Navigating Marketing as a Small Business
One of the biggest mistakes a small business can make is not investing enough time and money into marketing their small business in both the launch and on a continued basis. The mistaken belief is folks will just find them. Not true. Look at some of the big players who, while everyone knows about them like MacDonald’s, Coca-Cola and Walmart, they’re still advertising!
Marketing methods have changed in recent years and there are more marketing avenues to choose from especially if you want to diversify. It’s more than just Facebook ads. You need to research about staying power like how to do market research, forecast consumer behavior through tracking and trending.
Don’t be disturbed by some small failures – it’s all part of the process because what may have worked for you today, may not work tomorrow. Since most start-ups cannot afford to use a marketing firm, small businesses are left to wade the waters of marketing and advertising on their own.
A good place to start is research. First, find your market, you may think that you have the best widget and everyone will want one, however to be successful, you’ll need to identify who buys your widgets and why they’re buying them. Then, you need to think like them – become them when planning your marketing ideas. Is your widget for adults or children? If it is a widget used mostly by adults, then you probably shouldn’t use cartoon-like, juvenile ad ideas. If it’s for children, use elements that will grab their attention – lots of colors or animations. If it’s a widget used by adults both at home and in the workplace, then you’ll need to demonstrate the versatility of your widget.
You’ll also want to take notice of your competition. Check out their advertising and marketing ideas to see what resonates with you. Find the balance of gentle imitation without completely copying what they’re doing word for word. If you’re not talented in creative design and writing, you may want to seek the help of someone who is. Your local media can lend assistance in a marketing campaign and provide you with a captive audience probably within your market. This is a good place to start building recognition and a customer base in your community. I’m referring to newspaper or local magazine ads, a single sheet insert via newspaper or the US mail, or perhaps a story and photos about your bricks & mortar location in print.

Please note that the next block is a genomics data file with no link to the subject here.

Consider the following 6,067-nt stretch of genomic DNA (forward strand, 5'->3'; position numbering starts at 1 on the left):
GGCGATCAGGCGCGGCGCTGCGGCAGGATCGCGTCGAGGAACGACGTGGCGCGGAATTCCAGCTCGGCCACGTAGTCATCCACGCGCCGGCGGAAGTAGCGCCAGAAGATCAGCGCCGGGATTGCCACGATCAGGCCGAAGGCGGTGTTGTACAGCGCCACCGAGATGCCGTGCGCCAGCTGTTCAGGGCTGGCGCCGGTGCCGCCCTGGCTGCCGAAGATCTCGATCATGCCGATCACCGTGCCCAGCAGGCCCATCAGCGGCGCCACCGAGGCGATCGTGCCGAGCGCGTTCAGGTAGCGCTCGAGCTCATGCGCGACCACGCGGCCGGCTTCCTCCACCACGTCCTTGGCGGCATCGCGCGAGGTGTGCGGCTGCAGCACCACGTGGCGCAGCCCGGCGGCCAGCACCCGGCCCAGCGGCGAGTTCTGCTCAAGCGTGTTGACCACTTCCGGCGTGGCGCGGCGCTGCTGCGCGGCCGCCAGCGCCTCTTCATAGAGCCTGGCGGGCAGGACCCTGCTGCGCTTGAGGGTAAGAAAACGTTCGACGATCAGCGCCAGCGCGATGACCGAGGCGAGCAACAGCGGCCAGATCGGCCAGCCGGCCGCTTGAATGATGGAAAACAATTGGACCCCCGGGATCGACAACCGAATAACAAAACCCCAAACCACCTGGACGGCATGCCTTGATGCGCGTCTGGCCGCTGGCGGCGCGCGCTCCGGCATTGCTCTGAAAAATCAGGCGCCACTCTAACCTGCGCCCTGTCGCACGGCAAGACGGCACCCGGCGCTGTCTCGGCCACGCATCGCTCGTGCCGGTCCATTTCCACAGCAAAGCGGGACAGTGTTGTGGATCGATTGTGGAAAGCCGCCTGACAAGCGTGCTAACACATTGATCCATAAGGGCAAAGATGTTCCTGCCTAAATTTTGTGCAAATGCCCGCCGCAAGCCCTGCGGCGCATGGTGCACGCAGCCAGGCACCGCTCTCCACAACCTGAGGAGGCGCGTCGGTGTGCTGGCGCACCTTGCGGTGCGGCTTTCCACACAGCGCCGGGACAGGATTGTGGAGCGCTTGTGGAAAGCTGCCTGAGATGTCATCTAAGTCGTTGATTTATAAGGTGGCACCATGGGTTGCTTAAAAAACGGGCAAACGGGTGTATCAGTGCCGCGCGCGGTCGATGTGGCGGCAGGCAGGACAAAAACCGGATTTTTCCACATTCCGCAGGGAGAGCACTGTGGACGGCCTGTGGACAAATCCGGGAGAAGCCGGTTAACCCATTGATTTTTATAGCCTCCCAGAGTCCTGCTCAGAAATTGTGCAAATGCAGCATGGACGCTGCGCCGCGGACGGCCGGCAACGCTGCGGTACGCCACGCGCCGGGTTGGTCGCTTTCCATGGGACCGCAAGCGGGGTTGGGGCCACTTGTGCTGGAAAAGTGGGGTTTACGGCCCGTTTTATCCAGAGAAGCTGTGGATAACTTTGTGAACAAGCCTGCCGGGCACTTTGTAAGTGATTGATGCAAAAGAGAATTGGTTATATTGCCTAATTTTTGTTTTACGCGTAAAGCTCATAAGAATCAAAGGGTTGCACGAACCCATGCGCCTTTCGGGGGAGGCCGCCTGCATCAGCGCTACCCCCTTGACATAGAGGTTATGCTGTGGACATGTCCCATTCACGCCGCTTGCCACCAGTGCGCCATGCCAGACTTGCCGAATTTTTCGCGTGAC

These days, your widget is more likely to be sought out on the internet. You’ll need to research internet advertising or build a website where your widget can be purchased. Consider creating a social media presence where consumers can link directly to your site to make a purchase. Once the purchase has been made, you’ll want to ask for a review. Whether online or in person, testimonials are always a great way of giving people more information from a buyer’s personal point of view. If the review or testimonial came in from an email or even a hand-written note, ask the writer if you have his permission to feature his review on your website. These can be placed throughout your website on different pages or on a customer reviews page.
You can take this idea in reverse as another method of marketing your widget. Once you have identified the group of people you’d like to target, don’t hesitate to send email blasts. You will probably want to keep this campaign short & sweet – avoid becoming too wordy in this form of advertising. People are bombarded every day with emails so opening an email that is different, colorful, straight to the point with as little text as possible, may be refreshing and eye-catching. This is a great way to promote a special on your widget, however, try to refrain from sending too many. Email fatigue will just annoy potential customers.
Remember, you need to continue to advertise and not rest on your laurels just like the MacDonald’s, Coca-Cola and Walmarts in the world even though they’re national companies. In order to be prudent in your mission to promote your business and keep expenses reasonable, be frugal – don’t spend a big chunk of money for a one-time big, splashy ad or marketing campaign. Start out with a small but continuous campaign so that people see you over and over thus creating recognition. Studies have shown that it takes 5 times for a print ad to make an impression. Once you have been established, grand gestures for special promotions may then be money well spent.